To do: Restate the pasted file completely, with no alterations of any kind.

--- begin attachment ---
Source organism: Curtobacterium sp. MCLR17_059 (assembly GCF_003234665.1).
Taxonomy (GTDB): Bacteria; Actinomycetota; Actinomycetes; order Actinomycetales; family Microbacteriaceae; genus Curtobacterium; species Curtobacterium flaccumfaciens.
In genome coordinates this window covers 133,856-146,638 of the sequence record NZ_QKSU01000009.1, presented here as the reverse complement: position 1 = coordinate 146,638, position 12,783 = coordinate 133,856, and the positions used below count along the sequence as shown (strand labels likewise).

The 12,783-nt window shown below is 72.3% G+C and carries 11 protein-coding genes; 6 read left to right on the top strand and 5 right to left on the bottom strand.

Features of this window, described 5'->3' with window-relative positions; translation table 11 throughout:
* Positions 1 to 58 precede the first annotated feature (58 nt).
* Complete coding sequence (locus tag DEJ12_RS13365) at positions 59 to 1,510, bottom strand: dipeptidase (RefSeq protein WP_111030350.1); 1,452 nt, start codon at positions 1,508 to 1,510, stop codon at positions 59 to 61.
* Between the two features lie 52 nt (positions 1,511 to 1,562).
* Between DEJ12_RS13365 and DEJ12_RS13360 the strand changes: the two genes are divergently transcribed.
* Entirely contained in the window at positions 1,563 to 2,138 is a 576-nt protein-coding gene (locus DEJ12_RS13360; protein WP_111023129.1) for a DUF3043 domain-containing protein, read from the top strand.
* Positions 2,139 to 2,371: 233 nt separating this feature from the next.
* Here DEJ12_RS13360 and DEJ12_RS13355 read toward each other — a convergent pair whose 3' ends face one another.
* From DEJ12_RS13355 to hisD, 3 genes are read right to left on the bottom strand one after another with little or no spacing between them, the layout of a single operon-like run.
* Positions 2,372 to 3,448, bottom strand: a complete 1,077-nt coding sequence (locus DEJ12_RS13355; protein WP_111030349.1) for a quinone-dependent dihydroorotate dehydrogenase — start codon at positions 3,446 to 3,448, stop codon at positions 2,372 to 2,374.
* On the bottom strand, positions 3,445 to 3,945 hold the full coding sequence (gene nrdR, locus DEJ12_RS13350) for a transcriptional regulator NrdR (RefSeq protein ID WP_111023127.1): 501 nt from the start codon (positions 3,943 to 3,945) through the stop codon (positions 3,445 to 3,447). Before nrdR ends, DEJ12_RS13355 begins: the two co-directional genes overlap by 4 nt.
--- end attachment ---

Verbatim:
Source organism: Curtobacterium sp. MCLR17_059 (assembly GCF_003234665.1).
Taxonomy (GTDB): Bacteria; Actinomycetota; Actinomycetes; order Actinomycetales; family Microbacteriaceae; genus Curtobacterium; species Curtobacterium flaccumfaciens.
In genome coordinates this window covers 133,856-146,638 of the sequence record NZ_QKSU01000009.1, presented here as the reverse complement: position 1 = coordinate 146,638, position 12,783 = coordinate 133,856, and the positions used below count along the sequence as shown (strand labels likewise).

The 12,783-nt window shown below is 72.3% G+C and carries 11 protein-coding genes; 6 read left to right on the top strand and 5 right to left on the bottom strand.

Features of this window, described 5'->3' with window-relative positions; translation table 11 throughout:
* Positions 1 to 58 precede the first annotated feature (58 nt).
* Complete coding sequence (locus tag DEJ12_RS13365) at positions 59 to 1,510, bottom strand: dipeptidase (RefSeq protein WP_111030350.1); 1,452 nt, start codon at positions 1,508 to 1,510, stop codon at positions 59 to 61.
* Between the two features lie 52 nt (positions 1,511 to 1,562).
* Between DEJ12_RS13365 and DEJ12_RS13360 the strand changes: the two genes are divergently transcribed.
* Entirely contained in the window at positions 1,563 to 2,138 is a 576-nt protein-coding gene (locus DEJ12_RS13360; protein WP_111023129.1) for a DUF3043 domain-containing protein, read from the top strand.
* Positions 2,139 to 2,371: 233 nt separating this feature from the next.
* Here DEJ12_RS13360 and DEJ12_RS13355 read toward each other — a convergent pair whose 3' ends face one another.
* From DEJ12_RS13355 to hisD, 3 genes are read right to left on the bottom strand one after another with little or no spacing between them, the layout of a single operon-like run.
* Positions 2,372 to 3,448, bottom strand: a complete 1,077-nt coding sequence (locus DEJ12_RS13355; protein WP_111030349.1) for a quinone-dependent dihydroorotate dehydrogenase — start codon at positions 3,446 to 3,448, stop codon at positions 2,372 to 2,374.
* On the bottom strand, positions 3,445 to 3,945 hold the full coding sequence (gene nrdR, locus DEJ12_RS13350) for a transcriptional regulator NrdR (RefSeq protein ID WP_111023127.1): 501 nt from the start codon (positions 3,943 to 3,945) through the stop codon (positions 3,445 to 3,447). Before nrdR ends, DEJ12_RS13355 begins: the two co-directional genes overlap by 4 nt.